- Top sources: Shows how people are finding your website - generally a referral from a search engine or from another website.
- Search engines (Google analytics only): A list of all the search engines, as well as the number of visitors coming from that source.
- Search terms (Google analytics only): A list of the various words that visitors are using on search engines to reach your website. This section also displays the number of visits for each search term, which will help you to know how you're ranking in certain keyword searches.
- Plays: The number of streams per day, as well as the number of previews and downloads.
- Play locations: A heatmap displaying the places from which people are streaming your tracks, followed by a chart listing the most frequent locations and the exact number of actions through them.
- Top tracks: A list of the number of plays and downloads for your most popular tracks.
- Google Analytics also displays partial plays, previews, or skips.
- Albums: A list of the paid and free downloads for each of your albums.
- Sales: A summary of the number of purchases completed through your site, along with the total amount of those sales. The graph displays the sales made per day, and the table below that lists the date, total, and customer name for the most recent sales.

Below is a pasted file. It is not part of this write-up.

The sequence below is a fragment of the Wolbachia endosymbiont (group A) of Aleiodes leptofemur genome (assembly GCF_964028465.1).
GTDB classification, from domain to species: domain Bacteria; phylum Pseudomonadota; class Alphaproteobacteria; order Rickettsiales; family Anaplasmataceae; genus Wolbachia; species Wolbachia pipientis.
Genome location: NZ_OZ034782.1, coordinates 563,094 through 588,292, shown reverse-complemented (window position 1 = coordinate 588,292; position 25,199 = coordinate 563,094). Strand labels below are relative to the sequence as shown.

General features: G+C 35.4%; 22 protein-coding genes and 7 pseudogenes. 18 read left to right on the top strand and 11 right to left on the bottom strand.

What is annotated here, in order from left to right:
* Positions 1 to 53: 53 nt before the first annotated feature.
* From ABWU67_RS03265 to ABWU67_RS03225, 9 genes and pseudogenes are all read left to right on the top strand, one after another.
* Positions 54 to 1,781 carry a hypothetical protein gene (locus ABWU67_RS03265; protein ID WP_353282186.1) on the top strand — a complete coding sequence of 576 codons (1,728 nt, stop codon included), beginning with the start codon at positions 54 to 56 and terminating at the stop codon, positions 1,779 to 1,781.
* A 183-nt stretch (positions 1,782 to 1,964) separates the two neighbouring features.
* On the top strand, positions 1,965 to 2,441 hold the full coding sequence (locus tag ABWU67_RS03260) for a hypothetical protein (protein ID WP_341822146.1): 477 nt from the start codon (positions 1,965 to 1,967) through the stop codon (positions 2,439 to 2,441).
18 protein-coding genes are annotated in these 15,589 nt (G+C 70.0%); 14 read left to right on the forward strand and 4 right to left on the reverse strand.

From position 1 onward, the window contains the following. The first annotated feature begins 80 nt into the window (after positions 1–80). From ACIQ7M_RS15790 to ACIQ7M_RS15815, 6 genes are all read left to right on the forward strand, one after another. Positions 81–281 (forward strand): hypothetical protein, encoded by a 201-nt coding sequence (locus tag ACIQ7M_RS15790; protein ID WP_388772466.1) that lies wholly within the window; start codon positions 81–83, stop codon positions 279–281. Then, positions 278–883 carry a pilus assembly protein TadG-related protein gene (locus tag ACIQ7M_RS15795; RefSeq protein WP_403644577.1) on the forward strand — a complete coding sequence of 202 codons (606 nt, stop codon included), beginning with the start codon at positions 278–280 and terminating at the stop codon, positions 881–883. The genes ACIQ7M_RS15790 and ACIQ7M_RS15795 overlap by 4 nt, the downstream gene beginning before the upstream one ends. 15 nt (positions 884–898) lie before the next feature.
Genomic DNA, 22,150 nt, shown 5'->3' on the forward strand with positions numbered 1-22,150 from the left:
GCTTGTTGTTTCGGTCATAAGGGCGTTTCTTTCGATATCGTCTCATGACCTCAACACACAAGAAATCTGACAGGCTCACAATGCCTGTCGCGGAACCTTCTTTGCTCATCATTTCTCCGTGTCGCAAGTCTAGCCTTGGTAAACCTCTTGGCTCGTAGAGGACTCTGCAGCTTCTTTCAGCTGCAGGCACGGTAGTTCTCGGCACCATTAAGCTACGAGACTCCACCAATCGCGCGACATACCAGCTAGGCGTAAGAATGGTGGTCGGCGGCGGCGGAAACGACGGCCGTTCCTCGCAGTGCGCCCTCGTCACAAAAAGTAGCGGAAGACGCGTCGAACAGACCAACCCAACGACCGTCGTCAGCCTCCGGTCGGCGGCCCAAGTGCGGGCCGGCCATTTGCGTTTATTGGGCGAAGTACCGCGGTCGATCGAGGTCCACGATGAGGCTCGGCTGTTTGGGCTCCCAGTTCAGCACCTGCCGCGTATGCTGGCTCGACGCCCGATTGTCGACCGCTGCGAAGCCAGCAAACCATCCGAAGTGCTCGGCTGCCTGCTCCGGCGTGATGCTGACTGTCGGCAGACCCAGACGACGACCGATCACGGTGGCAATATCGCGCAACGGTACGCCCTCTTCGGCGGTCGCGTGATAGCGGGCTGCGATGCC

- Recently Sold Items: A list of items sold from through the Store and Music features on your site.
- Recent orders: A list of customers who made a purchase.
- Fans: The total number of subscribers on your mailing list, as well as the percentage of growth during the selected date range.
- Campaigns: Your mailout reports will display here. The campaigns sent during the date range will display here, as well as the sent date, the targeted group, and the open rate statistics.
While daily views are not currently displayed in the Reports tab, you can see same-day reports by using Google Analytics.
- Log in to your Google Analytics account. Click ‘Sign in’ in the top right corner, then click ‘Analytics’.
- Once you've logged in, the data will default to the last seven days. To view same day reports, click the date range
- Select ‘Today’
This will display the current stats for the day. You can also click the ‘Real-Time Report’ option in the column on the right, which will provide a real-time snapshot of traffic on your site.
Note: We don't display this information because it fluctuates throughout the day, and the numbers may not be accurate. These numbers shift because bogus traffic (like spambots) get filtered on a schedule throughout the day, and it's best to look at historical data in realtime rather than hour-by-hour. A best practice is to check your stats for a given day on the following day once all data has been processed.